Whether you are into new socket chisels or old, sooner or later you’re going to have to replace a handle that is worn out or gets lost. Here’s a little trick I came up with to help you get the taper on the handle just right.
When turning a new handle, use aluminum foil to make a model of the socket. Pack the socket with foil and be sure to leave some hanging out to act as a handle to remove the plug. The handle also lets you safely hold it next to the lathe to compare to your turning.
Use one piece of foil. Multiple pieces could result in your template coming apart. Don’t start with too much foil or you’ll have trouble getting to the bottom of the socket. Feed in a little foil and jam it home, then feed a little more.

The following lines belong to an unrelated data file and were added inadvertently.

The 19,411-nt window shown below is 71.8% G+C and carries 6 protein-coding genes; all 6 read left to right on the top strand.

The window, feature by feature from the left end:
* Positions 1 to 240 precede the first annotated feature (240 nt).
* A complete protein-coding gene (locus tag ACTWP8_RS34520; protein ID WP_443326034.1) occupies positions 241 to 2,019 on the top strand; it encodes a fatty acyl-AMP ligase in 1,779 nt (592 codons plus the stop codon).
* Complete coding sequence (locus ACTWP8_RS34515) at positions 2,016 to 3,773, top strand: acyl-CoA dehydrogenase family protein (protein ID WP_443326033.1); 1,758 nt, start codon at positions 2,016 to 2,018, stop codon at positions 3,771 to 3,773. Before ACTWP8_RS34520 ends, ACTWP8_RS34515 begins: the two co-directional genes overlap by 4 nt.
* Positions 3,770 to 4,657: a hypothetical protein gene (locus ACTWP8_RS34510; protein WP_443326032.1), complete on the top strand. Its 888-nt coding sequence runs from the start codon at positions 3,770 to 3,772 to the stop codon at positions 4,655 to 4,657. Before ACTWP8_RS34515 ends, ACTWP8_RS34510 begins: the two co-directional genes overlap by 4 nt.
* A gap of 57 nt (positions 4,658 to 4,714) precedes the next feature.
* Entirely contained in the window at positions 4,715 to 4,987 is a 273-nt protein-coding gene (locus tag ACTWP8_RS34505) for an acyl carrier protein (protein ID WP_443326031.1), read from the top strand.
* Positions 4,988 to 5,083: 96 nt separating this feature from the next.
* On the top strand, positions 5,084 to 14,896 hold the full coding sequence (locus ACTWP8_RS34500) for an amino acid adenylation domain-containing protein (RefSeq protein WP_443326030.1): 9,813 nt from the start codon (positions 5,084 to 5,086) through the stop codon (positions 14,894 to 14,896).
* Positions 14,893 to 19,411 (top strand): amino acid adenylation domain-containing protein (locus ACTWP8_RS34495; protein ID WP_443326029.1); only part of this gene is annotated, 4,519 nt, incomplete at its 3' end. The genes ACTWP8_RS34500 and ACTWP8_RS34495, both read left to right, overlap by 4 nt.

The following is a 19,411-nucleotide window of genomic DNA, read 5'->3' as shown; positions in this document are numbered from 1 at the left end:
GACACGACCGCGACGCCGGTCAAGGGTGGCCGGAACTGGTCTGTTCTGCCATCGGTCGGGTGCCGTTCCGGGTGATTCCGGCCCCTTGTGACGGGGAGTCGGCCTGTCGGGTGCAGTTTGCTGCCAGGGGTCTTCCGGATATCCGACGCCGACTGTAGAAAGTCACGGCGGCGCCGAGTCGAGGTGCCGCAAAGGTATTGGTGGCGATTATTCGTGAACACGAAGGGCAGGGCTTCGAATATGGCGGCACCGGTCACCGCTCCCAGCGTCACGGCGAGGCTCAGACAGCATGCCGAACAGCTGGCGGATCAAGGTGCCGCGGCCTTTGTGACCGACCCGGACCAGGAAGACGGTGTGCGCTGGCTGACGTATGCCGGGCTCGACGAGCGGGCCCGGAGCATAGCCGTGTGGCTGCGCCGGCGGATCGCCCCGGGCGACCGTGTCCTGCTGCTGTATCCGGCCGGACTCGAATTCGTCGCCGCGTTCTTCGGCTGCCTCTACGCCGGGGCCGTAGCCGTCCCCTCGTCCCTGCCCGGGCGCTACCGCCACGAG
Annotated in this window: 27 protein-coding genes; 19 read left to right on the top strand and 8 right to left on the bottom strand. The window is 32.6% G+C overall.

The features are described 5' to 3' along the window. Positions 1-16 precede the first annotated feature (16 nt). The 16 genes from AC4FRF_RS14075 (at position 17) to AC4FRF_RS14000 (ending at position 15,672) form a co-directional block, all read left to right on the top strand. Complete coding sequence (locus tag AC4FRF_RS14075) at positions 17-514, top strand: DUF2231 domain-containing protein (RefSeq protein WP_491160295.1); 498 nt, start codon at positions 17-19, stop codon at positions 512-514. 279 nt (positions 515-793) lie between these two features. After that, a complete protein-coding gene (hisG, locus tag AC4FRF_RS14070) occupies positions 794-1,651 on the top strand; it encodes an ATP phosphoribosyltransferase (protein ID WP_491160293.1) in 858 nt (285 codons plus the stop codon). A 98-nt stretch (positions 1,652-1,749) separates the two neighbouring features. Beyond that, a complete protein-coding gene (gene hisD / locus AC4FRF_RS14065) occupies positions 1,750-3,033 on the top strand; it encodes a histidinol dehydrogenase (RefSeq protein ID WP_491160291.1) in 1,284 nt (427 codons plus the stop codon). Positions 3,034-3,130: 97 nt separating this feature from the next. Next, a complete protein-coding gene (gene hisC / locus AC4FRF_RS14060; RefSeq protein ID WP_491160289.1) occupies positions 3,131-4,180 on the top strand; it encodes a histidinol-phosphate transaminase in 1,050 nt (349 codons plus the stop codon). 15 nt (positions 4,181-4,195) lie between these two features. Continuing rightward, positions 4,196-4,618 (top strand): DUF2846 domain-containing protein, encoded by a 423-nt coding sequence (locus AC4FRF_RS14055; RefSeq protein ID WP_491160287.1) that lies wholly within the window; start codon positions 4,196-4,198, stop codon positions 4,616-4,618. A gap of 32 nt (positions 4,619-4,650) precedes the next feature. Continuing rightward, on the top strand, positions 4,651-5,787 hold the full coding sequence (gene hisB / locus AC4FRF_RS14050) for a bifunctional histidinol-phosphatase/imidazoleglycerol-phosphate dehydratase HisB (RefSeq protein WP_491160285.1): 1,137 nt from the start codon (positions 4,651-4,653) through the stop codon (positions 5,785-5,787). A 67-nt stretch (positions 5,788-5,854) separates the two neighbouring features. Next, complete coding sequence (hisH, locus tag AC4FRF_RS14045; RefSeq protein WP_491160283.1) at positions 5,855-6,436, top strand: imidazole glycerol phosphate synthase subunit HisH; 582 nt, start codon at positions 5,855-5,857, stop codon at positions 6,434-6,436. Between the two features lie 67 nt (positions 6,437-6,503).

The tighter you get the foil in the socket the more refined the form, but because you are just establishing the angles, you don’t need to go to the gym before attempting this project. If the foil does get stuck, a long, coarse screw will extract it.
The turning does not have to match the model exactly. Use the model to get the taper angle. Make the taper a bit short of the actual depth of the socket. You don’t want the taper to bottom out in the socket.
Use calipers and a parting tool to establish the large and small diameters, then turn the taper to join the two. I like to use a 1″-square scraper to finish the taper while getting a nice straight edge. –Richard Dooling
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